I’ve often been asked, “How do I stop my rabbit from digging everywhere?”. My answer is always “You don’t!”.

Rabbits need to dig, and to stop them from doing so is denying them one of their big natural behaviours. So the question isn’t so much “How do I stop them,” as it is “How do I control their digging?”.

I’ve seen a few people place their rabbit’s hutches and runs on concrete paving & slabs so they can’t escape and dig, but this can sometimes create issues for rabbits’ feet. Rabbits feet are delicate and they can develop sores if they’re always on ground that’s too hard for them (equally, sores can develop from ground too soft/wet). However there are some easy ways to get the best of both worlds.

We have an old indoor rabbit cage which we don’t use (we find them too small, and prefer to use dog cages when our rabbits are indoors). So, I’ve filled one of the trays of an indoor cage with soil and placed in the rabbits run. This gives them an excellent digging pit! It needs some maintenance though, as they will use it as a litter tray too so it needs cleaned out, and of course, they’ll not always keep the soil inside the tray so the soil often needs scooped back into it. You could also fill the tray with sand, sawdust, wood-based cat litter (ours make most mess digging this stuff!) or recycled paper.

If you have a portable run in the garden, you’ve probably found they try to dig their way out? Try to let them have a little dig, and move the run regularly. This way, they’ll not do any permanent damage to your grass, and you’ll allow each area to “heal”.

Of course, I appreciate there’ll be some areas of the garden you just don’t want them to dig up, so some tips to consider:

  • Try to keep them distracted away from no-go areas by making “safe” areas of the garden more attractive to them – toys, plants & herbs that are specifically designed for your rabbit at the other end of the garden may entice them to stay away from the forbidden “fruits”.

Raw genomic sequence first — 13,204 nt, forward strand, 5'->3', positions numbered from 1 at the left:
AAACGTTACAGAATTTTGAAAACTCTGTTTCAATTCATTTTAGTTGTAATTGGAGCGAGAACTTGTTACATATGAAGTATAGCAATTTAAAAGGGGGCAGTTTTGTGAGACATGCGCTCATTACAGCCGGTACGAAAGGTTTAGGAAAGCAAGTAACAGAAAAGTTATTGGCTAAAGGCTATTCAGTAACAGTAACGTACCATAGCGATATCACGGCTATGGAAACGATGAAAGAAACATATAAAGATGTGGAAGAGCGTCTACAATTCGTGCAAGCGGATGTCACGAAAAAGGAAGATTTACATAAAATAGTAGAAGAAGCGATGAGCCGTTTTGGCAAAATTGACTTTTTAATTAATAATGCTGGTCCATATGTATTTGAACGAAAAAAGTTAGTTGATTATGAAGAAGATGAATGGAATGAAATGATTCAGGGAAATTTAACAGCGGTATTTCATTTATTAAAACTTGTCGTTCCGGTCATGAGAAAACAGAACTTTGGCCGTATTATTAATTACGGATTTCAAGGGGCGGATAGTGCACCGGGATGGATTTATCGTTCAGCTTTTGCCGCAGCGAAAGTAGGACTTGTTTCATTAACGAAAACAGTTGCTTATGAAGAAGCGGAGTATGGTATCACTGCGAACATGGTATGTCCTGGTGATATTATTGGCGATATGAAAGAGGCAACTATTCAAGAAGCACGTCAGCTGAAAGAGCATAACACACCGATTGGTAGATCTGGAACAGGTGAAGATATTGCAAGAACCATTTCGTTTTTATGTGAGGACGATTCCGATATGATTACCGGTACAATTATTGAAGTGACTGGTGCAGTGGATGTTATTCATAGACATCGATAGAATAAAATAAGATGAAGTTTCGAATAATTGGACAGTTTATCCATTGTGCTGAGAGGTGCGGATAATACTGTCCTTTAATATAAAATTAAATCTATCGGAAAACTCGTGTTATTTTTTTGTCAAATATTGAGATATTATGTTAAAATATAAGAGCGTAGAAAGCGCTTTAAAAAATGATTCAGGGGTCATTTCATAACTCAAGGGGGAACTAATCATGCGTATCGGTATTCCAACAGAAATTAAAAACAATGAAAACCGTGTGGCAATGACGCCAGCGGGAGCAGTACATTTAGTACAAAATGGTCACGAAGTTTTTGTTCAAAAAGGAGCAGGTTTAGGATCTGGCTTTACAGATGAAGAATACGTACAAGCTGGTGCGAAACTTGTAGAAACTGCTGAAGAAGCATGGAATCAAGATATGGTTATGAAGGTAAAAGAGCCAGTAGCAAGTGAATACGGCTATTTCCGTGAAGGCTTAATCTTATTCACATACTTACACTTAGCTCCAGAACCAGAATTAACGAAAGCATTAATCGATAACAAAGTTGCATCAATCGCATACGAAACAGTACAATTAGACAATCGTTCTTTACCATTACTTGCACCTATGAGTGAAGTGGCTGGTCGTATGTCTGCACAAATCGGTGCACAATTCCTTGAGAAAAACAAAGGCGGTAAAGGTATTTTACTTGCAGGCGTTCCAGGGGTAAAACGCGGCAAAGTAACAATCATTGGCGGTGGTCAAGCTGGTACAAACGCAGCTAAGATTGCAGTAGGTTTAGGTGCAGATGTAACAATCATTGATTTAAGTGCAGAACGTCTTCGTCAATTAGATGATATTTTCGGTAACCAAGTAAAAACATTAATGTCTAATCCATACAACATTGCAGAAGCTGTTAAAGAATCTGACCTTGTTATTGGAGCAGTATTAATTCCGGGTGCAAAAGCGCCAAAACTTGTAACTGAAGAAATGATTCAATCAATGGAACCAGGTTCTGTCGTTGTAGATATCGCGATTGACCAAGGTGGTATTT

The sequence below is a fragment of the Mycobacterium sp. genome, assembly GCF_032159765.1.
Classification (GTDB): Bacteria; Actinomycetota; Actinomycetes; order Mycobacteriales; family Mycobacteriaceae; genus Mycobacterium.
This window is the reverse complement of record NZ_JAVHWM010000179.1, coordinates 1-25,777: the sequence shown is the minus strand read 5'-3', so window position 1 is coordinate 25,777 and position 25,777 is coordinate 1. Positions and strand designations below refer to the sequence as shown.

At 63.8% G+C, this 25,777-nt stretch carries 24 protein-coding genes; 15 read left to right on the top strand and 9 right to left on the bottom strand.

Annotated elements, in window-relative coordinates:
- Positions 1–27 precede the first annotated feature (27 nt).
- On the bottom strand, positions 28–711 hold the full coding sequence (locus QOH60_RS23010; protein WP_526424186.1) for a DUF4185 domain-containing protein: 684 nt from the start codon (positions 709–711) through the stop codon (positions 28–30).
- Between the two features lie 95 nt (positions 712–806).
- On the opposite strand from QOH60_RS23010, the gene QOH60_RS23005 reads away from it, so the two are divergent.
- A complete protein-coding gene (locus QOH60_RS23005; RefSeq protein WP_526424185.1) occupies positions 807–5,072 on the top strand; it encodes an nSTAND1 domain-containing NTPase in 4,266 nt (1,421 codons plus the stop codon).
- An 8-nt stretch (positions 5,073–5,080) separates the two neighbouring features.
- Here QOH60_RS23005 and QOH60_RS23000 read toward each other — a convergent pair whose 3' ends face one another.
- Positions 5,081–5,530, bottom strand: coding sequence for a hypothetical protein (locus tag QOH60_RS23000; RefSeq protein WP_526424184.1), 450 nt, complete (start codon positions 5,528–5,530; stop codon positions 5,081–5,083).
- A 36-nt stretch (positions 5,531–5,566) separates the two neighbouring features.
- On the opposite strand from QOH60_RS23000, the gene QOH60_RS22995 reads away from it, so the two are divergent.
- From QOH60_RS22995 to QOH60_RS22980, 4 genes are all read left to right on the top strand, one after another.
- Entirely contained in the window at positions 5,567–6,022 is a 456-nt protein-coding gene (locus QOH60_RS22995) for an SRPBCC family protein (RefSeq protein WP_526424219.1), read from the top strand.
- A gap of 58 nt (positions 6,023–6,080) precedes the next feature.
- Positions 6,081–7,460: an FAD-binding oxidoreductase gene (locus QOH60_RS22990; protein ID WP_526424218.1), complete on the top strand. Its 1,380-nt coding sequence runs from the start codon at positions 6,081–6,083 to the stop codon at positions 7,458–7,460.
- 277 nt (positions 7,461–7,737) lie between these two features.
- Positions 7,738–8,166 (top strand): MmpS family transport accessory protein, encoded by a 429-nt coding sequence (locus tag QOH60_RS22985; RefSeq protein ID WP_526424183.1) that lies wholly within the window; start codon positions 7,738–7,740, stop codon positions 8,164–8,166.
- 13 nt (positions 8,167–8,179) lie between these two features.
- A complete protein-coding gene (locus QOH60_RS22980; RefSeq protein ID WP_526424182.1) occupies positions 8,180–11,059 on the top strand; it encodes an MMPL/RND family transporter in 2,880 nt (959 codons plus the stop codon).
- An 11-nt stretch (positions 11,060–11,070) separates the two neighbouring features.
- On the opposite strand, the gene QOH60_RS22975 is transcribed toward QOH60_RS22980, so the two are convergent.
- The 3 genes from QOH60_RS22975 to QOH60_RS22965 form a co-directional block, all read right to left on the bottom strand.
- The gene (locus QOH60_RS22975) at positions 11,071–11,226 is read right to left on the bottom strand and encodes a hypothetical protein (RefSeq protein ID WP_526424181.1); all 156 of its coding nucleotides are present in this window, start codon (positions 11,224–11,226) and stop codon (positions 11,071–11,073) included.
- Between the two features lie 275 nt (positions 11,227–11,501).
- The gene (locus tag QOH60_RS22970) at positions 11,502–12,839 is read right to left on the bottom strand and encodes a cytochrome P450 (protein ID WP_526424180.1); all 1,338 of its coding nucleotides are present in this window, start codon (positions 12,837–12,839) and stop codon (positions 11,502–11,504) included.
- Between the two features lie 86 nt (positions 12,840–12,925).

• You may need to fence-off areas as part of your bunny-proofing
  • Using the “conditioning technique” use rewards to keep your rabbit in check – reward your rabbit with healthy treats when they are behaving in the areas of the garden you’re happy for them to be in, and they may be less likely to want to explore other areas. If that doesn’t work in itself, you may need to consider negative conditioning, but remember a rabbit will not respond well to many punishments as they won’t always recognise a punishment for what it is, so this needs to be done VERY carefully. The only technique I would suggest is the use of a small spray of water (ensure that the water bottle/sprayer is clean and disinfected thoroughly). The spray should be small/gentle and used sparingly so only use it if the reward technique isn’t working for you, and only when they are genuinely showing signs of the behaviour you’re trying to avoid (in this case digging the wrong area of the garden). Remember also to ensure your rabbit is fully dried off before putting them back in their hutch or cage for the night, as their fine hair makes it difficult for them to dry off.

In the main though, it’s important to give your rabbit the opportunity to dig. It helps them to exercise, and allows them to use their muscles and keep them in good shape. Most of all, it’s natural behaviour, and you’ll only have a truly happy rabbit if you let them act like one. Some of the funniest moments with our rabbits have been watching them digging and rolling in the dirt!